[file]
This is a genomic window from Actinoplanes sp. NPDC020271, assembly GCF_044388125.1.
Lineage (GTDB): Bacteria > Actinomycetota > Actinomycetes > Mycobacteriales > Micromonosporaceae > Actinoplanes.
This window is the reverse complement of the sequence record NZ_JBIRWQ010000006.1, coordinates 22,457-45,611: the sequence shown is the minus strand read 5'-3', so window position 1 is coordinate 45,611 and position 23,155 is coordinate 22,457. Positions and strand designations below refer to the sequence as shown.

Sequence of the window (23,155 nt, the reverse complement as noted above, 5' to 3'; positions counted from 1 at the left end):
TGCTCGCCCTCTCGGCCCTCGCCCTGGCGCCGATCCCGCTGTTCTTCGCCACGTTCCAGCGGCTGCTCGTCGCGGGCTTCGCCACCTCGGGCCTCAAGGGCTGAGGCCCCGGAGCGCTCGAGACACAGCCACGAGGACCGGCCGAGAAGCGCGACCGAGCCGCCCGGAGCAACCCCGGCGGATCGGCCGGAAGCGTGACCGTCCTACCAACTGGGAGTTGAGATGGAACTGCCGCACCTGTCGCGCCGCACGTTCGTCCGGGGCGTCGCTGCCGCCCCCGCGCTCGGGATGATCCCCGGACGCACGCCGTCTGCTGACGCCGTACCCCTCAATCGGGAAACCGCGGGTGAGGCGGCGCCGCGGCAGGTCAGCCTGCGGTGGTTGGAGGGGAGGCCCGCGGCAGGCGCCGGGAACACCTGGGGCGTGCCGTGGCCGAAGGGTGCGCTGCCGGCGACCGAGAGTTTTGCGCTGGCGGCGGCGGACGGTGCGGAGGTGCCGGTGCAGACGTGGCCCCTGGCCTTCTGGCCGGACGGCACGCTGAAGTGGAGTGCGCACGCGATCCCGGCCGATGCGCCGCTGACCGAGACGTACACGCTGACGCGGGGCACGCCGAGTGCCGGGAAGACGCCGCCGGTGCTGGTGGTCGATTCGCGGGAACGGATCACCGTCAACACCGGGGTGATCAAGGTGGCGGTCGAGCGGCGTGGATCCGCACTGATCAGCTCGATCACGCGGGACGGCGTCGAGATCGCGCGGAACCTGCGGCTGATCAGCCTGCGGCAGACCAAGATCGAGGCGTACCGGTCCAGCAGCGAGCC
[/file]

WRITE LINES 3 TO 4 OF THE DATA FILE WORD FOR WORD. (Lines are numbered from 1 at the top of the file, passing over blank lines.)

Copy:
This window is the reverse complement of the sequence record NZ_JBIRWQ010000006.1, coordinates 22,457-45,611: the sequence shown is the minus strand read 5'-3', so window position 1 is coordinate 45,611 and position 23,155 is coordinate 22,457. Positions and strand designations below refer to the sequence as shown.

Sequence of the window (23,155 nt, the reverse complement as noted above, 5' to 3'; positions counted from 1 at the left end):